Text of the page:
August 2023 News

Tramway de Mont Blanc developments

2023 sees major developments on the TMB with the first summer for the four new motrices, that entered service last December and replaced the previous three motrices that dated from the late 1950s. The extra vehicle will provide capacity for a more intense service with service intervals of every hour or thirty minutes from 8th July. Above,  Marguerite is seen heading towards Bellevue on the 26th June. To the right of the photo the line can be seen snaking up towards the temporary terminus at Mont Lachet (2077m). Photo: Christophe Masse.

This summer work will at last commence on extending the TMB. Work was suspended at the outbreak of the First World War and the line never reached the intended terminus at Aiguille du Gouter.
 For 109 years trains have terminated at the rather spartan terminus at Nid d'Aigle 2,380m (See photo). From here intrepid passengers can scrabble up the rough boulder-strewn track  to the cafe (where supplies are delivered by helicopter) and the decaying Bionnassay Glacier.  

On completion in 2026 the line will be extended about another 300m to a new terminus featuring a Mont Blanc interpretation centre, an immersive space called ‘Objective Mont-Blanc’, a restaurant/shop, and a themed walkway and viewpoint over the glacier.  

The TMB is owned by Département de la Haute-Savoie and operated since 2020 on a 15-year concession by Compagnie du Mont-Blanc/Caisse des Dépôts et Consignations group. The Département plans to invest a total of €70 million over the term of the concession.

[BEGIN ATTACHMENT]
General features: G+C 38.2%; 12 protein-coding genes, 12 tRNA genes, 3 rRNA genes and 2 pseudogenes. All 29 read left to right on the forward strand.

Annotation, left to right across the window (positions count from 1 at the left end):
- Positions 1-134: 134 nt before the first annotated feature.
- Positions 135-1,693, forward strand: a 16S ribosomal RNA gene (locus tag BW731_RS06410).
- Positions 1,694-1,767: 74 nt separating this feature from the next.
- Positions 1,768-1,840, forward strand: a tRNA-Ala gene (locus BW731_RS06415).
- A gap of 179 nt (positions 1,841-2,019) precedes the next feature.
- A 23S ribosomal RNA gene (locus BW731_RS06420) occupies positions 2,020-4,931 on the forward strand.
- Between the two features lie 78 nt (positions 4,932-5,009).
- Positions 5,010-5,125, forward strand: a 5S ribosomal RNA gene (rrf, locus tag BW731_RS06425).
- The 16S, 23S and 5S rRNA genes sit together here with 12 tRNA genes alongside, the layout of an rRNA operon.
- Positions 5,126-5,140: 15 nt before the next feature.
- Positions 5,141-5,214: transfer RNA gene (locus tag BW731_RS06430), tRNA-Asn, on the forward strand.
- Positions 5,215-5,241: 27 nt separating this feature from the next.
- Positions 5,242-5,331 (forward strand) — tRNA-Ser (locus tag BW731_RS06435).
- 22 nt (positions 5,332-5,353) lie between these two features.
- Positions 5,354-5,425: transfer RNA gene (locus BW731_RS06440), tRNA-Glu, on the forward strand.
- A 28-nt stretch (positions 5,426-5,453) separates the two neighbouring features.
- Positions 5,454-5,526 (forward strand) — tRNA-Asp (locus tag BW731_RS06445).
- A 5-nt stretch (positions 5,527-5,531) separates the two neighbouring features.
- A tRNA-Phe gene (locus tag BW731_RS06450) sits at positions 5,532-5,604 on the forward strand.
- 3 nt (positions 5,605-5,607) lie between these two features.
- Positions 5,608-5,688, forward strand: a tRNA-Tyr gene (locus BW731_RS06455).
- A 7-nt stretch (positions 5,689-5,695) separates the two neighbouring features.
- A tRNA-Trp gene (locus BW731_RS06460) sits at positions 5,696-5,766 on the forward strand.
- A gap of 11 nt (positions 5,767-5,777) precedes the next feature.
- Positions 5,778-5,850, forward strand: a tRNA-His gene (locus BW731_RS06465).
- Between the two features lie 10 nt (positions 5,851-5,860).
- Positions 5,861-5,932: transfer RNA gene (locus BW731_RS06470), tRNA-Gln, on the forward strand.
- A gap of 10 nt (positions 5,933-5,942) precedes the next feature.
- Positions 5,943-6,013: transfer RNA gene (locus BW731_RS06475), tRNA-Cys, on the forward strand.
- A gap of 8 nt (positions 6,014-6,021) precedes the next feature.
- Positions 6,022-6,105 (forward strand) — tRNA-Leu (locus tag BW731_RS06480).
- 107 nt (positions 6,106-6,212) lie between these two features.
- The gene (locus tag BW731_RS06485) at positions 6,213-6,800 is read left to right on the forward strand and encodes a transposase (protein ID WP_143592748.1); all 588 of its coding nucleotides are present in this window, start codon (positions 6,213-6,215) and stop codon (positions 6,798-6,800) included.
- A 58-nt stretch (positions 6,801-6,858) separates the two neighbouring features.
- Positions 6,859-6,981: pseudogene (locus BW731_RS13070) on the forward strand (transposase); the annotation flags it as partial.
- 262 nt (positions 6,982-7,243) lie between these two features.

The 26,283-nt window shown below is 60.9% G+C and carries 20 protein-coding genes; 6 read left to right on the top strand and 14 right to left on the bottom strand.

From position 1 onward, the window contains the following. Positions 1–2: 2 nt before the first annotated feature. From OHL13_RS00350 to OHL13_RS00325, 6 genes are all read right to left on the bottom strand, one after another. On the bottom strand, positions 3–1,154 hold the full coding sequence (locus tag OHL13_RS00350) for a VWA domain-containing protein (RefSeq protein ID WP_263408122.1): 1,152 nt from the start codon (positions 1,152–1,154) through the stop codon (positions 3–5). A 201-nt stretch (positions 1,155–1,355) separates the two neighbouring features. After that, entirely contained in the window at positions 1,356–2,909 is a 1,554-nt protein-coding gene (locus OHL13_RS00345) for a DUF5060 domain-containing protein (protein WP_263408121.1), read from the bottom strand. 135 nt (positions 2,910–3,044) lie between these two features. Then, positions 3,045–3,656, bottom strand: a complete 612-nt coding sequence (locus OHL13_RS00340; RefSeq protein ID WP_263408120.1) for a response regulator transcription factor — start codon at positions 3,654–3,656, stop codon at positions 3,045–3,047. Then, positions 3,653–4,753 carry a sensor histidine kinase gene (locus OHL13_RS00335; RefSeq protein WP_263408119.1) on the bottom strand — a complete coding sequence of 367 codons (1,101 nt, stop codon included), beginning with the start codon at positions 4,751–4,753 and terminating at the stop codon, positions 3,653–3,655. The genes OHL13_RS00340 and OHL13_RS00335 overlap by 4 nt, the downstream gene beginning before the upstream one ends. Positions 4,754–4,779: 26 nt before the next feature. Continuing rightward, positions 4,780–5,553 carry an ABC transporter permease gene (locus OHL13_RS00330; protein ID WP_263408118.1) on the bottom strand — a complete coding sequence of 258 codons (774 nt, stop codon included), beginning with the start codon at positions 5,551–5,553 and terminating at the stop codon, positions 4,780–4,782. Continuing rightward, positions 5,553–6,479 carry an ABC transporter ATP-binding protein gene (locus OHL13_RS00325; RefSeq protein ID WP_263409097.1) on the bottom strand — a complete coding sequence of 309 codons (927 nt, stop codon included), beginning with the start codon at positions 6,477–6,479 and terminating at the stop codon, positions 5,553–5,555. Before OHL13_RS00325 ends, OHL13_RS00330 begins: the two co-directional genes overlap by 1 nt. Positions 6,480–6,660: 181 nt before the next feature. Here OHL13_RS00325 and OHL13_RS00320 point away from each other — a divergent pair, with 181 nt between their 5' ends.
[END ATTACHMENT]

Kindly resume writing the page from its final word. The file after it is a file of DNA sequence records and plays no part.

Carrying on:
TGV M on test in France

Following successful trials at Velim in the Czech Republic prototype TGV M 997 was moved from La Rochelle to Plouaret-Trégor in Brittany at the end of June for track-circuit testing. It is seen above on 26th June at La Rochelle ready to depart to Poitiers hauled by CC 72049, a class once familiar at Le Rochelle when they worked Nantes –Bordeaux services. TGV M 997  has been fitted with a mobile laboratory at La Rochelle to enable the Établissement public de sécurité ferroviaire (EPSF) to undertake approval testing. The red container on the wagon between CC 72049 and TGV M 997 contains the onboard power supply to operate the brakes and suspension when being hauled. Currently powered by a generator, it is shortly to be converted to solar energy. Photo: Georges Turpin. 

With track circuit testing complete the TGV M was moved to Trappes on the 21st July for the next phase of testing. This will take place in collaboration with  EPSF, SNCF Voyageurs, SNCF Réseau and  Alstom and will include tests to validate the gains of the new, more aerodynamic shape of the nose. On the 31st July testing began between  Gare de Lyon and Melun. This will be followed by testing at 200km/h between Les Aubrais and Vierzon during August before testing at 320km/h on the LGV from September.